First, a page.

Guest Blog by: Tom Teter, DC
Developer of FAKTR's Rehab to Fitness
When working with athletic populations one of the primary challenges in clinical practice is transitioning patients from passive to active care. At times we seem to aim our focus in the wrong direction, choosing to rely solely on the reduction of pain rather than instead the restoration of function as our metric for success. Even in our attempts to restore function, we often fall short by not considering the true nature of function for the athletes under our care. It is often our shortcoming in bridging the gap from rehabilitation into a structured fitness program that becomes a risk factor for reoccurrence of injury and lack of optimal performance.
Although everyone has slightly different variations of their goals when working with patients, there are some extremely consistent ideas that guide clinical practice.
In this guest post from FAKTR's Rehab to Fitness Instructor, Dr. Tom Teter, you'll learn the five foundational goals of patient care that should drive your clinical decision-making.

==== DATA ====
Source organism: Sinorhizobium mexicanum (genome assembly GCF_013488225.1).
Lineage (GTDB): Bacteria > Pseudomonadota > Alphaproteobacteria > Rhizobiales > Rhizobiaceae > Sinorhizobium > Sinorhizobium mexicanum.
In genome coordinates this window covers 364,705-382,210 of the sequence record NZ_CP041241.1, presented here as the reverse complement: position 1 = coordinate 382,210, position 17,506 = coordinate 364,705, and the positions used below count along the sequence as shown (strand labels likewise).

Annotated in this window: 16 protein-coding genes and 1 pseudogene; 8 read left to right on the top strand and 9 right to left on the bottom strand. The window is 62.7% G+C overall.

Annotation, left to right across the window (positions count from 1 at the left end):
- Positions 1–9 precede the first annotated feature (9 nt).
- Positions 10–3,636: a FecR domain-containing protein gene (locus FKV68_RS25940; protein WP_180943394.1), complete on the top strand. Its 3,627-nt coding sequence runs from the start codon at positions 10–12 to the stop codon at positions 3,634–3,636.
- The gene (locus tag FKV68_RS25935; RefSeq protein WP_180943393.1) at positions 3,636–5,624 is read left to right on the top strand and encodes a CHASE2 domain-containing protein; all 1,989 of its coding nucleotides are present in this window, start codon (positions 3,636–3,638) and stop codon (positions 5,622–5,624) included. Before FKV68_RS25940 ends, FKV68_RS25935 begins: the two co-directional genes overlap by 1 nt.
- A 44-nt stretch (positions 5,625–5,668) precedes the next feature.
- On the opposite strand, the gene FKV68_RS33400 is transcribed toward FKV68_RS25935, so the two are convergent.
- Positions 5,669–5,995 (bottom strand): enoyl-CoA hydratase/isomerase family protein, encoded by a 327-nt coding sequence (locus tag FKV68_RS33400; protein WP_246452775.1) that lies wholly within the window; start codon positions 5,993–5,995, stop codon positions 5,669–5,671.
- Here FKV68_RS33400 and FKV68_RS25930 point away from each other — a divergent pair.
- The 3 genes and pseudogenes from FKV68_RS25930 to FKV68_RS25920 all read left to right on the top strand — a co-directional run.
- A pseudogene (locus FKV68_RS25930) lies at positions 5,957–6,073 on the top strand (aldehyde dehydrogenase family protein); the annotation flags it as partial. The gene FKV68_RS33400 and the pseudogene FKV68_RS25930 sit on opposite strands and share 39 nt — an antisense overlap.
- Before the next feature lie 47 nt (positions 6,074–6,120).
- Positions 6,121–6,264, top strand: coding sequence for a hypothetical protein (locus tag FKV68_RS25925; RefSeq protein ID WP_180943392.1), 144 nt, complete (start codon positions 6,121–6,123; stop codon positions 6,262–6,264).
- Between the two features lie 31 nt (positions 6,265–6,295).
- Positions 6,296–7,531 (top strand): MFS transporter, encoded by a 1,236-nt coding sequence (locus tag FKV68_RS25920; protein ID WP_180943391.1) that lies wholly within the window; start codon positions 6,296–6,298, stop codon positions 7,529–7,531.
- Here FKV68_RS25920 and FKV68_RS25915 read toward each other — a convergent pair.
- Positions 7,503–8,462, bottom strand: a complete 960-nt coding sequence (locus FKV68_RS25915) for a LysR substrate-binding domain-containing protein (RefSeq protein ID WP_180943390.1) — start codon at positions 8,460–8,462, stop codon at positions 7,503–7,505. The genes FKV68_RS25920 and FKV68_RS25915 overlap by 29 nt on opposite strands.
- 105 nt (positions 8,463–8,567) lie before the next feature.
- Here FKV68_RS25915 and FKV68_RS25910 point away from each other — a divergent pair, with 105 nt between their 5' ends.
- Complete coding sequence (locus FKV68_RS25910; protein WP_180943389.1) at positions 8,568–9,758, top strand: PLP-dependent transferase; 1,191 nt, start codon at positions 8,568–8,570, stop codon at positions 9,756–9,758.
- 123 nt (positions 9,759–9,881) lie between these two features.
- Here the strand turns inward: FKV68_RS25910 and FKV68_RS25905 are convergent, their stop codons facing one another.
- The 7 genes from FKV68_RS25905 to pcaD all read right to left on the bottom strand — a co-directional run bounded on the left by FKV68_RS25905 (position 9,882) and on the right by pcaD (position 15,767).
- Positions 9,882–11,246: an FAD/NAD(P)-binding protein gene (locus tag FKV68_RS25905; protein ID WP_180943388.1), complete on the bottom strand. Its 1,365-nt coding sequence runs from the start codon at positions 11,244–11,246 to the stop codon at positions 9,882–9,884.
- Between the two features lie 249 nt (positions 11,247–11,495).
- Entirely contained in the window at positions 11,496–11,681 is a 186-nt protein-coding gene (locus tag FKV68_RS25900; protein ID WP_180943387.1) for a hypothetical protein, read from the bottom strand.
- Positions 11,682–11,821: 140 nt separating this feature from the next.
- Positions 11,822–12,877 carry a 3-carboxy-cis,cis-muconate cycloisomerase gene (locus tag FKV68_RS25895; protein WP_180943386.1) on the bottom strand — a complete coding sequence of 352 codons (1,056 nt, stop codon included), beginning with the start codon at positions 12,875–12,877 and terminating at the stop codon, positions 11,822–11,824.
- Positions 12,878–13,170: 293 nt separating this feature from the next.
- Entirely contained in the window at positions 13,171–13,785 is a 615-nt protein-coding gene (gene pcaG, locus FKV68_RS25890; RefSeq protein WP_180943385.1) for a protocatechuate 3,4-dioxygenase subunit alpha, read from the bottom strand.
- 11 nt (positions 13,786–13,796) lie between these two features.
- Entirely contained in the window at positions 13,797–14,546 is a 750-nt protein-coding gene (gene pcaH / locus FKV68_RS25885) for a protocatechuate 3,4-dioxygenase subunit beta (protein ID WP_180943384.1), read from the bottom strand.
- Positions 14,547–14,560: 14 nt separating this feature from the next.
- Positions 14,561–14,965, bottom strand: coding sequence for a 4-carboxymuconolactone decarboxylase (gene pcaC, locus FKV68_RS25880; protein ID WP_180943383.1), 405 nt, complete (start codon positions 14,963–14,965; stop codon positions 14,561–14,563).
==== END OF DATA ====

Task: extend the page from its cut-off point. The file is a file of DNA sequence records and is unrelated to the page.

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This model of care offers clinicians a way to improve the quality of care being delivered, improve patient satisfaction, and reduce costs. Learn more with FAKTR courses.
If you've ever played a sport, you are well aware of the constant hunger that seems to plague young athletes. Pre-game meals are a ritual for many teams and often times these dinners are loaded with high-carbohydrate, high-calorie items aimed at providing the fuel needed for game play.
But aside from these team meals, are many of these athletes putting any thought into how they fuel their bodies outside of the hours right before the "big game?"
As a an educator and conservative manual practitioner, words really matter to me. When I’m teaching, it’s just as important for practitioners and students to understand why they’re performing a particular treatment and what they’re affecting as it is for them to understand the how of the treatment application.
And, I would also argue, using the correct choice of words is imperative when it comes to conveying information, whether you’re speaking to patients or other practitioners.
For example; you may have heard a doctor or therapist rationalizes using myofascial release or instrument-assisted soft tissue manipulation to “break up scar tissue” or “break up adhesions.”
But what does this even mean?